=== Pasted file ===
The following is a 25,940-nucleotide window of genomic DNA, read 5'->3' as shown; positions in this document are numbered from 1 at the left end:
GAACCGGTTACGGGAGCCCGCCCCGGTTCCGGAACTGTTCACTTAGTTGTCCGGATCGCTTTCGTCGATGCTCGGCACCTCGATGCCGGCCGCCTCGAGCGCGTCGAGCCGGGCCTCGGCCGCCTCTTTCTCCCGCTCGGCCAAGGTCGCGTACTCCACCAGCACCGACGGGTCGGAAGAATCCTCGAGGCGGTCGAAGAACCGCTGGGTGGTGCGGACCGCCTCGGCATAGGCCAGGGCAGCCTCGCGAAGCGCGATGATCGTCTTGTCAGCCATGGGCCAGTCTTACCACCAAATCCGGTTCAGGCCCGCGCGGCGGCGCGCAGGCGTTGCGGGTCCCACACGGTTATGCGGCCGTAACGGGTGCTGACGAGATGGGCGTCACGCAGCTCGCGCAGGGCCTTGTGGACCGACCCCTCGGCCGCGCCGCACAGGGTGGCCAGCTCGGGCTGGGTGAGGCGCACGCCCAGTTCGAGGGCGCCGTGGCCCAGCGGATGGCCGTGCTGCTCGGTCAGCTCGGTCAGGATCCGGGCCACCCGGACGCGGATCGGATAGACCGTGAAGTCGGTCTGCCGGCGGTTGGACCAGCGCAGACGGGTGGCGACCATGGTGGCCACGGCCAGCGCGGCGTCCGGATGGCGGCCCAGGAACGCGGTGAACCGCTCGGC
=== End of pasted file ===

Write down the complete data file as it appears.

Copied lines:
The following is a 25,940-nucleotide window of genomic DNA, read 5'->3' as shown; positions in this document are numbered from 1 at the left end:
GAACCGGTTACGGGAGCCCGCCCCGGTTCCGGAACTGTTCACTTAGTTGTCCGGATCGCTTTCGTCGATGCTCGGCACCTCGATGCCGGCCGCCTCGAGCGCGTCGAGCCGGGCCTCGGCCGCCTCTTTCTCCCGCTCGGCCAAGGTCGCGTACTCCACCAGCACCGACGGGTCGGAAGAATCCTCGAGGCGGTCGAAGAACCGCTGGGTGGTGCGGACCGCCTCGGCATAGGCCAGGGCAGCCTCGCGAAGCGCGATGATCGTCTTGTCAGCCATGGGCCAGTCTTACCACCAAATCCGGTTCAGGCCCGCGCGGCGGCGCGCAGGCGTTGCGGGTCCCACACGGTTATGCGGCCGTAACGGGTGCTGACGAGATGGGCGTCACGCAGCTCGCGCAGGGCCTTGTGGACCGACCCCTCGGCCGCGCCGCACAGGGTGGCCAGCTCGGGCTGGGTGAGGCGCACGCCCAGTTCGAGGGCGCCGTGGCCCAGCGGATGGCCGTGCTGCTCGGTCAGCTCGGTCAGGATCCGGGCCACCCGGACGCGGATCGGATAGACCGTGAAGTCGGTCTGCCGGCGGTTGGACCAGCGCAGACGGGTGGCGACCATGGTGGCCACGGCCAGCGCGGCGTCCGGATGGCGGCCCAGGAACGCGGTGAACCGCTCGGC